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Letterman, Koppel dance continues



LOS ANGELES, California -- Relations between David Letterman and his current network CBS are warming up a bit, according to reports.

CBS has agreed to meet David Letterman's salary demand of $31.5 million a year, but contract talks aimed at keeping him from jumping to ABC hinge on clearing other hurdles -- like promotion, control and respect, sources close to the talks told Reuters news agency on Thursday.

The host of "The Late Show with David Letterman" was initially upset at the "hardball" negotiating stance CBS took in the early rounds of contract renewal discussions, said one source.

"CBS was extremely aggressive in the early rounds of the negotiations, so much so that they wanted to cut back both on Dave's salary and the money they give the show," the source told Reuters. "The arrogance bothered him. It was not the money."

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But, as reports leaked out about ABC's interest, the tone has changed, said the source.

A CBS executive wouldn't address the issue directly. "We have the utmost respect and admiration for David Letterman," the executive said.

CBS recently agreed to bump Letterman's annual salary from about $30 million a year to $31.5 million and to continue to pay an additional $40 million a year to license rights to the show from his production company, Worldwide Pants Inc., sources said. CBS actually gets about $11 million of that back in production costs and rent for the Ed Sullivan Theater, which it owns. "The Late Show," which is broadcast at 11:35 p.m., generates about $200 million a year in revenues, leaving CBS with a handsome profit margin, one source said.

Issues that overshadow salary

By all accounts, discussion of salary and licensing fees has been secondary to other other issues in the talks.

In order to become more competitive with NBC's "Tonight" show and its host, Jay Leno, the Letterman camp wants CBS' parent, Viacom, to do more promotion on its other networks, including MTV and VH1, which have more of the youthful demographic prized by advertisers, the sources told Reuters.

Indeed, ABC has seized on the cross-promotional clout of its Walt Disney Co. parent as a major selling point in its strategy of trying to lure away Letterman to its 11:30 p.m. spot, a move that would displace news veteran Ted Koppel and his "Nightline" show.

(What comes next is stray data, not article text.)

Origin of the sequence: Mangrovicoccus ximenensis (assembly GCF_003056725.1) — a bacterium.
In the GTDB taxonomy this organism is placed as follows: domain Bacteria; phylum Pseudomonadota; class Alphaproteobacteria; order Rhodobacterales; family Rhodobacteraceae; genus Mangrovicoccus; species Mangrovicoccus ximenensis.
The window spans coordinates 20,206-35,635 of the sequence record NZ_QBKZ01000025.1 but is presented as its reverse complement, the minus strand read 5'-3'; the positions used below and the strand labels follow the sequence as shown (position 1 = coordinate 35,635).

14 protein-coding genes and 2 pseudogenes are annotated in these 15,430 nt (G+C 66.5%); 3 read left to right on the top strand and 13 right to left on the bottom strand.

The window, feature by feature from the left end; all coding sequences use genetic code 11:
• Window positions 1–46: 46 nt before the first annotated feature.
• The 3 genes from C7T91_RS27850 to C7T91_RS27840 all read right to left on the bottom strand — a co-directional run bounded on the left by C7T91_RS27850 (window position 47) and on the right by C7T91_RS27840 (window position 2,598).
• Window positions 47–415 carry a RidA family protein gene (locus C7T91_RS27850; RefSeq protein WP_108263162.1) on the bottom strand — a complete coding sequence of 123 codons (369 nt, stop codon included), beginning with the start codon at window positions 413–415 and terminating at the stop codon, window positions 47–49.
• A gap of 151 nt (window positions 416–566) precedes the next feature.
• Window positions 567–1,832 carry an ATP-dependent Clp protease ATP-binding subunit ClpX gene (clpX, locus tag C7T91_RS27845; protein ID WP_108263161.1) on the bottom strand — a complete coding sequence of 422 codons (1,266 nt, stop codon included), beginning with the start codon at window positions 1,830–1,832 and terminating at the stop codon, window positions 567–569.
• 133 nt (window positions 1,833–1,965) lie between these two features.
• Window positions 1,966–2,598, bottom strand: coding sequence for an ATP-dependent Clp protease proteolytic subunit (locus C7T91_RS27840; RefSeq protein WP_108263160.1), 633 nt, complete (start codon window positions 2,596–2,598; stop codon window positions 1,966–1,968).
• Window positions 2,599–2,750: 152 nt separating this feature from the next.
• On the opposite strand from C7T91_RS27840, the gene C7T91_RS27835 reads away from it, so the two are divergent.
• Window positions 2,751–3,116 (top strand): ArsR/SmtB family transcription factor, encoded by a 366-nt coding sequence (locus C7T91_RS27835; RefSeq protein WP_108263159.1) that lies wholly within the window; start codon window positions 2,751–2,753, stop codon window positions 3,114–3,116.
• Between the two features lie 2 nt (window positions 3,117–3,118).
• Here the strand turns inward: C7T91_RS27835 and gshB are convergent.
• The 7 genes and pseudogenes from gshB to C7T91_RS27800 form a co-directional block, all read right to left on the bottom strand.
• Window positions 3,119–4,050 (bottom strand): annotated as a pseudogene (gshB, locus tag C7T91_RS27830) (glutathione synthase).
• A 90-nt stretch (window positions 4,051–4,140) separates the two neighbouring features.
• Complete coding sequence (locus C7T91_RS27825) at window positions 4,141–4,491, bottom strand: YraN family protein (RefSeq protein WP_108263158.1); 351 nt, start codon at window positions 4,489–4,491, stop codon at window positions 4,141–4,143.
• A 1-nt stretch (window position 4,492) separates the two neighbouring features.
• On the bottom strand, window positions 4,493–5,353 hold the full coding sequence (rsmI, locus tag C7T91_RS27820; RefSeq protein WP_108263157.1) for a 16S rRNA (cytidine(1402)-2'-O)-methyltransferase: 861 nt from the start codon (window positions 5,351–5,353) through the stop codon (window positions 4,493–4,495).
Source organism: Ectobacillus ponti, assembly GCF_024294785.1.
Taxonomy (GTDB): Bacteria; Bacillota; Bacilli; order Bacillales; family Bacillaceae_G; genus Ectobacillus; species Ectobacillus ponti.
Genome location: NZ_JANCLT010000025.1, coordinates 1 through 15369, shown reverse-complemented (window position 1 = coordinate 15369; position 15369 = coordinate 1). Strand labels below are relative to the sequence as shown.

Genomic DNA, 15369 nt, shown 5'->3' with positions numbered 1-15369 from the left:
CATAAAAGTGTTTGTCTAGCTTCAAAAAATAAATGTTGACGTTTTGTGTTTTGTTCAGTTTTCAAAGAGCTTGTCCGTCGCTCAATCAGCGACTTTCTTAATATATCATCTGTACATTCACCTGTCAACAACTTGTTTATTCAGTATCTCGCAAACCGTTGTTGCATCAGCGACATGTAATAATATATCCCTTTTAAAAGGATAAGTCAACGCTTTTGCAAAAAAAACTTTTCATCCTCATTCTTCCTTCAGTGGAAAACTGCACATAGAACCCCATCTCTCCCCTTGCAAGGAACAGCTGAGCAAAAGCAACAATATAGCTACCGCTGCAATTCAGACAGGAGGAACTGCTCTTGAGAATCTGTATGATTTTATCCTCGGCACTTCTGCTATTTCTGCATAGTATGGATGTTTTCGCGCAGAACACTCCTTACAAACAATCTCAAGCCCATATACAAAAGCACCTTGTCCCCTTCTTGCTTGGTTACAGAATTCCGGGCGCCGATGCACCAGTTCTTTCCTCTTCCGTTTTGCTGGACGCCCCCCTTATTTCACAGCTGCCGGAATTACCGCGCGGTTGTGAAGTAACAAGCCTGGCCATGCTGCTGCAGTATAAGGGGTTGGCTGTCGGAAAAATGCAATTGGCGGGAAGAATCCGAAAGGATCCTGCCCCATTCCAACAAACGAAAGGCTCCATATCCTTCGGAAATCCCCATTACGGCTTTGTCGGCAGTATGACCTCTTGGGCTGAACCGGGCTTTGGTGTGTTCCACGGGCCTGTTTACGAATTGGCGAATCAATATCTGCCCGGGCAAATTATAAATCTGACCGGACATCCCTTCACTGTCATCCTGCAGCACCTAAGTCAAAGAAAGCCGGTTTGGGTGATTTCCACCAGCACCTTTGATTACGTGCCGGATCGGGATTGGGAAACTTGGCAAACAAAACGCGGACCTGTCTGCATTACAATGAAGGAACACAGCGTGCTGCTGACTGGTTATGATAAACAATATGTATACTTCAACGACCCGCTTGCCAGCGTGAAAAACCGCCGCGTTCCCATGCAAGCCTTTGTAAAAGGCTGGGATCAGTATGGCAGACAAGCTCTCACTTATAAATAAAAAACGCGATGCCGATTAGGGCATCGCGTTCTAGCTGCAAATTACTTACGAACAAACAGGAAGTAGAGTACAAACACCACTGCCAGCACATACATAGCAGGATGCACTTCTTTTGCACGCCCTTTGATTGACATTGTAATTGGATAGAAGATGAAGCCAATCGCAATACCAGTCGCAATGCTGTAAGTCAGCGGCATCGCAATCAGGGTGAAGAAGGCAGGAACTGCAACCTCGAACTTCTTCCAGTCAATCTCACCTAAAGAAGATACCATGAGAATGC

ABC has, in particular, cited the "synergistic" potential of its "Monday Night Football" broadcasts and its ESPN sports network as platforms from which to boost viewership among young males, an important demographic to Letterman.

What about Koppel?

Meanwhile, there has been fevered speculation about what would happen to Koppel if ABC cancels "Nightline."

Several competing networks have expressed an interest in the "Nightline" host, including CNN, CBS, and NBC.

"We'd love to have conversations if Ted Koppel wanted to, and could," CNN Chairman Walter Isaacson told The Associated Press.

CNN already employs several former ABC News journalists, including Aaron Brown, Connie Chung and Jeff Greenfield. Moreover, Ted's daughter, Andrea, is a prominent CNN correspondent.

CBS and NBC executives both said those networks would have an interest in Koppel if he were to become a free agent.

The 11:35 p.m. time slot wouldn't be available at NBC because of the long-running "Tonight" show, but NBC's cable news networks, MSNBC and CNBC, could probably make room, according to the AP.

Last Sunday, CBS show "Face the Nation" host Bob Schieffer made an on-air invitation to Koppel to join his network, and Dan Rather wrote to The New York Times to support his ABC colleague.

"Obviously, everyone here has a tremendous amount of respect for Ted Koppel and any network would be lucky to have his skills," said CBS News spokeswoman Sandra Genelius. "But it's premature to speculate."

Koppel wasn't commenting about his future on Thursday, although a representative characterized him as gratified for the support others in the news business have shown. Koppel has worked at ABC News for 39 years.

One door appears shut: the top-rated cable news network, Fox News Channel.

"We respect Mr. Koppel's journalistic background," network spokesman Brian Lewis told the AP. "But we have no plans to speak to him about coming to Fox."



 
 
 
 


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